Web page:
March 2023 TBR List

With the Trope-ical Readathon going on this month, it was fairly easy for me to construct a March 2023 TBR list. I drew all of my TBR below from the various books I selected for the Trope-ical Readathon. However, there’s no way I’ll be able to read well over a dozen books in a month. So my primary focus will be on some ARCs.

The Fairy Bargains of Prospect Hill by Rowenna MillerLawn Boy by Jonathan EvisonSome Desperate Glory by Emily Tesh

THE DANCE TREE by Kiran Millwood Hargrave: This is an ARC and will hit shelves in the U.S. on March 14, so it’s at the top of the list for me to read next. It’s a historical fiction novel set in 16th century Strasbourg about “family secrets, forbidden love, and women pushed to the edge.”

THE FAIRY BARGAINS OF PROSPECT HILL by Rowenna Miller: This is another ARC and out March 28, so it’s at the top of the list for me to read next. A story about fairies? Yes, please.

LAWN BOY by Jonathan Evison: This is apparently a book that certain people like to ban. So I thought I’d read it and decide what I think for myself. It’s a library book (with a waitlist, I think?), so better to read it sooner rather than later.

SOME DESPERATE GLORY by Emily Tesh: Yet another ARC, but this time one that’s out next month on April 11. It’s a “queer space opera about the wreckage of war, the family you find, and who you must become when every choice is stripped from you.” The last space opera I tried to read almost put me in a reading slump. Hopefully I’ll enjoy this one more. Moreover, I think it might be in one of my book subscriptions. So I’d like to know if I like it enough to keep or skip it.

A COURT OF WINGS AND RUIN by Sarah J. Maas: The third book in the ACOTAR series, this is a buddy read with Chris. It’s so fun rereading these books for the first time. I’m on a holds list for the dramatized audiobook. But, oddly, my library only has Part 1 of two parts. So I guess I’ll read the second half from my actual book.

So, these are the five books at the top of my March 2023 TBR list. I would love to read more, but we’ll see. Anything can happen!

What are you reading this month? Are we reading any of the same books?

11 thoughts on “March 2023 TBR List

  1. Hey Celeste,

    I do have The Dance Tree on my TBR. But I don’t understand how it can hit the shelves in the middle of march if I already have a hardcover copy for months now. I am a bit surprised.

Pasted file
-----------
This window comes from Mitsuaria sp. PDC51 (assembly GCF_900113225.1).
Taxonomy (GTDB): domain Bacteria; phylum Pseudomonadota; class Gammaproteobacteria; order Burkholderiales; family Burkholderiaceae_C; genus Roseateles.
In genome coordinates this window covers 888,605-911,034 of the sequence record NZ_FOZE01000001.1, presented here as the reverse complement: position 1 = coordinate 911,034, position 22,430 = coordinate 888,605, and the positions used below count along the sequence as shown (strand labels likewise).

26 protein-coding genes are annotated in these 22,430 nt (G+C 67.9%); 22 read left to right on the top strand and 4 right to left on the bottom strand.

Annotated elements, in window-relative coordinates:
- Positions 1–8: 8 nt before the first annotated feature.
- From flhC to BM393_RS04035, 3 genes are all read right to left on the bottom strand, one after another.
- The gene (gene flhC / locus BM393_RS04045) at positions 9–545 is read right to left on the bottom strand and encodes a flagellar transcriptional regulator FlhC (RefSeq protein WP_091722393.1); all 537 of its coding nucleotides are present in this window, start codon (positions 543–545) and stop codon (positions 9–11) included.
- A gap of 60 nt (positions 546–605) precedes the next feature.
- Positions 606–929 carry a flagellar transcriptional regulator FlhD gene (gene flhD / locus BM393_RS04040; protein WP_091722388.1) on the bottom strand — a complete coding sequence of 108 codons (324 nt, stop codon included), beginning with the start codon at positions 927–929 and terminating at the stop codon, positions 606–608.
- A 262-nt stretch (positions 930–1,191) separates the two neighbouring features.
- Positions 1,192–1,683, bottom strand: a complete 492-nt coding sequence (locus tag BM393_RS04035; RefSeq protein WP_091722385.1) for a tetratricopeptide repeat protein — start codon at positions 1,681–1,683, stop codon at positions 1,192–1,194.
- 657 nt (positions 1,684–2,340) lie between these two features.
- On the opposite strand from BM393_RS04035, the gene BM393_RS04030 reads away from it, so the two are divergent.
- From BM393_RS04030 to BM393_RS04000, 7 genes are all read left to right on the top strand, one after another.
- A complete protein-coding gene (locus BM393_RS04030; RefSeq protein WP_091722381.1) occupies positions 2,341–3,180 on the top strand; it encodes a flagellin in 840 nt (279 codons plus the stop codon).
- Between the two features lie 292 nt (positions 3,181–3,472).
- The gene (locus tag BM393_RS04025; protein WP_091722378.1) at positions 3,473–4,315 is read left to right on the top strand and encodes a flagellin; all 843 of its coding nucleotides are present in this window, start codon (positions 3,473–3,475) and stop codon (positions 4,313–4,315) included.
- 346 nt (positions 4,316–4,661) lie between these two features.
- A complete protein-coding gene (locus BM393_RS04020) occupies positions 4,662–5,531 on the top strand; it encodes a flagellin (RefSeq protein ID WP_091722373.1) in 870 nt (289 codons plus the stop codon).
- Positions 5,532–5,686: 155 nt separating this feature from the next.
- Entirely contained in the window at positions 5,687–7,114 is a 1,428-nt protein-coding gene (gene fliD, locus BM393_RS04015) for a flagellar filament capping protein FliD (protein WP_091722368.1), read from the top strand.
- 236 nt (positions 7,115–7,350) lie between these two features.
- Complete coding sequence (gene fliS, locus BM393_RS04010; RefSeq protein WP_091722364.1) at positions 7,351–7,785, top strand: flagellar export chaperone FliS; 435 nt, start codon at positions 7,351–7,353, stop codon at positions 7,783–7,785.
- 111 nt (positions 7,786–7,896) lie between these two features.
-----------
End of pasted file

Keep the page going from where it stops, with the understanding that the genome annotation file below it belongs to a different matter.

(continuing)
After your review about the theatrical version of A Court of Thorns and Roses I had to look it up and could find it on Audible here in Germany as well. But unfortunately it’s split into two parts. But anyway, both parts made it on my Wishlist (on top).

    I hope you’ll enjoy all your books and that you can read them all.

    März 2023 – Meine TBR Liste


    1. Well, the release date for The Dance Tree in the U.S. is March 11. Maybe it was already released in Germany?

      Yes, the dramatized audiobook is split up into two parts. It’s like that for all the books. I was surprised as well when I first looked it up. Can you borrow them from your library? I’m not sure how available English versions are in your library system. Anyway, that’s how I listened to them so that I wouldn’t have to spend a lot of money.

      1. Hmm, I actually have an English version of The Dance Tree. I doubt that there is a German translation already. But maybe I have a UK version, which was release May 12, 2022.

        Here’s the Goodreads link to my copy.

        I do have a membership at my city’s library, but I hardly go there. I have an Audible subscription and will probably listen to it via this service. I already listen in to the audio sample and loved it. ?
        Good to know that your copy was also split.

    1. Lovely! I haven’t read anything else from this author, but The Fairy Bargains piqued my interest because I have a soft spot for anything fae/fairy related. 😛

  2. I often have a similar reaction to books people are trying to ban. If anything, an attempt to ban a book makes me more interested in reading it. It’s like someone waving a big, giant flag that says, “Hey! See this book?? You should read this because certain people find it uncomfortable and you need to a) support the book on principle and b) see what all the fuss is about for yourself.”

    1. I find it’s also an opportunity to read more diversely, either because the books in question aren’t within my preferred genre (fantasy) and/or because the characters/authors aren’t White. I need to seek out a list of most banned books in recent years, but I’ve read All Boys Aren’t Blue and Gender Queer in the past 9 months. I’m the choir here and didn’t have a problem with them, but it was nice to see the source material rather than read conjecture and commentary in news articles.

  3. i somehow havent heard of most of these before BUT OMG THEY SOUND FABULOUS?? am also slightly VERY MUCH intrigued by the fairy bargains and some desperate glory (DID SOMEONE SAY QUEER SPACE OPERA?? BECAUSE IM SO HERE FOR IT SIGN ME UP ALREADY) i hope you end up enjoying them all at least a little bit AND AM SO EXCITED FOR THOUGHTS!!

    1. Thanks, Anoushka! I’ve already finished The Dance Tree and am 1/2 through Lawn Boy…so thoughts coming soon with the former. I hope you have a great reading month!

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